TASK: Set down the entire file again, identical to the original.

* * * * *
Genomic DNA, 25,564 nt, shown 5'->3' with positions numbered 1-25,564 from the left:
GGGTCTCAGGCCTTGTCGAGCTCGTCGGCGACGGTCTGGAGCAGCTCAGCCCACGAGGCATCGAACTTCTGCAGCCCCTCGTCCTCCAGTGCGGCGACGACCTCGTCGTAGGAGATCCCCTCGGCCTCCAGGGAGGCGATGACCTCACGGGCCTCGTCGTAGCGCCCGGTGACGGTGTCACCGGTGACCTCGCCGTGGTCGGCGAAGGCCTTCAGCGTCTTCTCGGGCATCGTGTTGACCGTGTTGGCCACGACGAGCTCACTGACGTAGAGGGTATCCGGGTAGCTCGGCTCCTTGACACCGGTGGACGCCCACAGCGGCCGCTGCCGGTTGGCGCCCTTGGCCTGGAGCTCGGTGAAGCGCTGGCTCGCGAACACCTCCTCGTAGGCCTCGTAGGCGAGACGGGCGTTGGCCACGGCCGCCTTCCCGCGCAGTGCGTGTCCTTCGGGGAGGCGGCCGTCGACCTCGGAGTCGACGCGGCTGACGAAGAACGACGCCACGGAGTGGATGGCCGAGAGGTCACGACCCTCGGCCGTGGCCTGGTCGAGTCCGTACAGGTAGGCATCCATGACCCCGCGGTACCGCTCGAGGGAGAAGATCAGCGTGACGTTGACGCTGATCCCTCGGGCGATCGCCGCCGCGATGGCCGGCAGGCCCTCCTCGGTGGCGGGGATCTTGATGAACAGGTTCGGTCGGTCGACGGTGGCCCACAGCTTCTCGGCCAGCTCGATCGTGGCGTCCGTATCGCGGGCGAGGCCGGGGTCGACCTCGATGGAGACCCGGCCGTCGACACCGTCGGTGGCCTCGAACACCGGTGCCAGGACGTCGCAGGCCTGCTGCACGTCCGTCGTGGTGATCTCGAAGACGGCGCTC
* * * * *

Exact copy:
Genomic DNA, 25,564 nt, shown 5'->3' with positions numbered 1-25,564 from the left:
GGGTCTCAGGCCTTGTCGAGCTCGTCGGCGACGGTCTGGAGCAGCTCAGCCCACGAGGCATCGAACTTCTGCAGCCCCTCGTCCTCCAGTGCGGCGACGACCTCGTCGTAGGAGATCCCCTCGGCCTCCAGGGAGGCGATGACCTCACGGGCCTCGTCGTAGCGCCCGGTGACGGTGTCACCGGTGACCTCGCCGTGGTCGGCGAAGGCCTTCAGCGTCTTCTCGGGCATCGTGTTGACCGTGTTGGCCACGACGAGCTCACTGACGTAGAGGGTATCCGGGTAGCTCGGCTCCTTGACACCGGTGGACGCCCACAGCGGCCGCTGCCGGTTGGCGCCCTTGGCCTGGAGCTCGGTGAAGCGCTGGCTCGCGAACACCTCCTCGTAGGCCTCGTAGGCGAGACGGGCGTTGGCCACGGCCGCCTTCCCGCGCAGTGCGTGTCCTTCGGGGAGGCGGCCGTCGACCTCGGAGTCGACGCGGCTGACGAAGAACGACGCCACGGAGTGGATGGCCGAGAGGTCACGACCCTCGGCCGTGGCCTGGTCGAGTCCGTACAGGTAGGCATCCATGACCCCGCGGTACCGCTCGAGGGAGAAGATCAGCGTGACGTTGACGCTGATCCCTCGGGCGATCGCCGCCGCGATGGCCGGCAGGCCCTCCTCGGTGGCGGGGATCTTGATGAACAGGTTCGGTCGGTCGACGGTGGCCCACAGCTTCTCGGCCAGCTCGATCGTGGCGTCCGTATCGCGGGCGAGGCCGGGGTCGACCTCGATGGAGACCCGGCCGTCGACACCGTCGGTGGCCTCGAACACCGGTGCCAGGACGTCGCAGGCCTGCTGCACGTCCGTCGTGGTGATCTCGAAGACGGCGCTC